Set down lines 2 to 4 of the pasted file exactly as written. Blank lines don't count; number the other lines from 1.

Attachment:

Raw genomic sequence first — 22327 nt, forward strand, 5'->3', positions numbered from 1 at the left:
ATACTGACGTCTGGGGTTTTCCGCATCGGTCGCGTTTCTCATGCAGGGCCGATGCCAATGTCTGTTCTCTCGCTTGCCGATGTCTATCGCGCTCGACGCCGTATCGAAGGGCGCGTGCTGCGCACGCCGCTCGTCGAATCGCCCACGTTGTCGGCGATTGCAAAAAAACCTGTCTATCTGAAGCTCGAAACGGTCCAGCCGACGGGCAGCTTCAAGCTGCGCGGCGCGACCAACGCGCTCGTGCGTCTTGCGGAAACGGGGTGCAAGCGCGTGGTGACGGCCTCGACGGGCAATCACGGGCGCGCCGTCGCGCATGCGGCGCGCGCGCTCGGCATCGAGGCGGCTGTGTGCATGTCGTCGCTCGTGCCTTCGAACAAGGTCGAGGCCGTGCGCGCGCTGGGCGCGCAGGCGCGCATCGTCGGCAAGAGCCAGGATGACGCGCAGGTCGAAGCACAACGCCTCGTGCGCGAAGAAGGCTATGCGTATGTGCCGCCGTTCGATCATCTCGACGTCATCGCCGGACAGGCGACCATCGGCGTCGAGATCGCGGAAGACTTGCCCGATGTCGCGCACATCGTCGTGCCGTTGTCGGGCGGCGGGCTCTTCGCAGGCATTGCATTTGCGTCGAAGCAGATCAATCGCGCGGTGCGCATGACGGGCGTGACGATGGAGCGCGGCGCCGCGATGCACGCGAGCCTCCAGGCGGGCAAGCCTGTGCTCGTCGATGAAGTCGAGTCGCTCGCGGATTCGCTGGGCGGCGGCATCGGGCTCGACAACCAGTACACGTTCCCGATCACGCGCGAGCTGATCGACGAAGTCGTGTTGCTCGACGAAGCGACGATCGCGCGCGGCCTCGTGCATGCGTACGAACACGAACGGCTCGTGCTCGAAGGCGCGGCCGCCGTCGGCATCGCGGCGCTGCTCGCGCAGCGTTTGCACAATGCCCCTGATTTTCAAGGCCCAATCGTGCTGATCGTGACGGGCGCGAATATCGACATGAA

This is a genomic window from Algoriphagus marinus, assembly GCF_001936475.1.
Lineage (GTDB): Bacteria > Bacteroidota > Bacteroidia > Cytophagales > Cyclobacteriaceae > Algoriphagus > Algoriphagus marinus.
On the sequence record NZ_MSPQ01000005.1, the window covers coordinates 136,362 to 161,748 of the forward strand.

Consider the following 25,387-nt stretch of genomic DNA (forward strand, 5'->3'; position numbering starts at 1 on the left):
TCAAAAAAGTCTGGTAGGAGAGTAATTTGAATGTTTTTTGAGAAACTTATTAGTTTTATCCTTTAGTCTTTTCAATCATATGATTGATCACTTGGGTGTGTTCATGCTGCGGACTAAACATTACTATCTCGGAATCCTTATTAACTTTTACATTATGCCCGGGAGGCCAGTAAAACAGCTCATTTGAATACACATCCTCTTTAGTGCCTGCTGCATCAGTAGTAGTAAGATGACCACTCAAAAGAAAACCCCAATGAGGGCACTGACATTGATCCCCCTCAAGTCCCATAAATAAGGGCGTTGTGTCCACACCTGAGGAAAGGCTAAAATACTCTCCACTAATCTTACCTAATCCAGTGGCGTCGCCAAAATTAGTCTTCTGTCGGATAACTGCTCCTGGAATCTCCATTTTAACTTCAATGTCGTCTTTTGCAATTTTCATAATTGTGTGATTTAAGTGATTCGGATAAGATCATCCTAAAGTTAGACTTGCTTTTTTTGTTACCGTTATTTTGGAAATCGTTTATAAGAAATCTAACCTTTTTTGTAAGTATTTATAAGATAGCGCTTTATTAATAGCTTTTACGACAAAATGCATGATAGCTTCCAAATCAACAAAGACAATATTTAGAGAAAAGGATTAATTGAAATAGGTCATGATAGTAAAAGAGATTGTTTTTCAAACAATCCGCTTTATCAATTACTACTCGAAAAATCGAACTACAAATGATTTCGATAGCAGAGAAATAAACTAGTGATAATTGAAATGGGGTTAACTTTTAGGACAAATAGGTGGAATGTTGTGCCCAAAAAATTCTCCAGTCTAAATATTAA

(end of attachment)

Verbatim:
ATACTGACGTCTGGGGTTTTCCGCATCGGTCGCGTTTCTCATGCAGGGCCGATGCCAATGTCTGTTCTCTCGCTTGCCGATGTCTATCGCGCTCGACGCCGTATCGAAGGGCGCGTGCTGCGCACGCCGCTCGTCGAATCGCCCACGTTGTCGGCGATTGCAAAAAAACCTGTCTATCTGAAGCTCGAAACGGTCCAGCCGACGGGCAGCTTCAAGCTGCGCGGCGCGACCAACGCGCTCGTGCGTCTTGCGGAAACGGGGTGCAAGCGCGTGGTGACGGCCTCGACGGGCAATCACGGGCGCGCCGTCGCGCATGCGGCGCGCGCGCTCGGCATCGAGGCGGCTGTGTGCATGTCGTCGCTCGTGCCTTCGAACAAGGTCGAGGCCGTGCGCGCGCTGGGCGCGCAGGCGCGCATCGTCGGCAAGAGCCAGGATGACGCGCAGGTCGAAGCACAACGCCTCGTGCGCGAAGAAGGCTATGCGTATGTGCCGCCGTTCGATCATCTCGACGTCATCGCCGGACAGGCGACCATCGGCGTCGAGATCGCGGAAGACTTGCCCGATGTCGCGCACATCGTCGTGCCGTTGTCGGGCGGCGGGCTCTTCGCAGGCATTGCATTTGCGTCGAAGCAGATCAATCGCGCGGTGCGCATGACGGGCGTGACGATGGAGCGCGGCGCCGCGATGCACGCGAGCCTCCAGGCGGGCAAGCCTGTGCTCGTCGATGAAGTCGAGTCGCTCGCGGATTCGCTGGGCGGCGGCATCGGGCTCGACAACCAGTACACGTTCCCGATCACGCGCGAGCTGATCGACGAAGTCGTGTTGCTCGACGAAGCGACGATCGCGCGCGGCCTCGTGCATGCGTACGAACACGAACGGCTCGTGCTCGAAGGCGCGGCCGCCGTCGGCATCGCGGCGCTGCTCGCGCAGCGTTTGCACAATGCCCCTGATTTTCAAGGCCCAATCGTGCTGATCGTGACGGGCGCGAATATCGACATGAA

This is a genomic window from Algoriphagus marinus, assembly GCF_001936475.1.
Lineage (GTDB): Bacteria > Bacteroidota > Bacteroidia > Cytophagales > Cyclobacteriaceae > Algoriphagus > Algoriphagus marinus.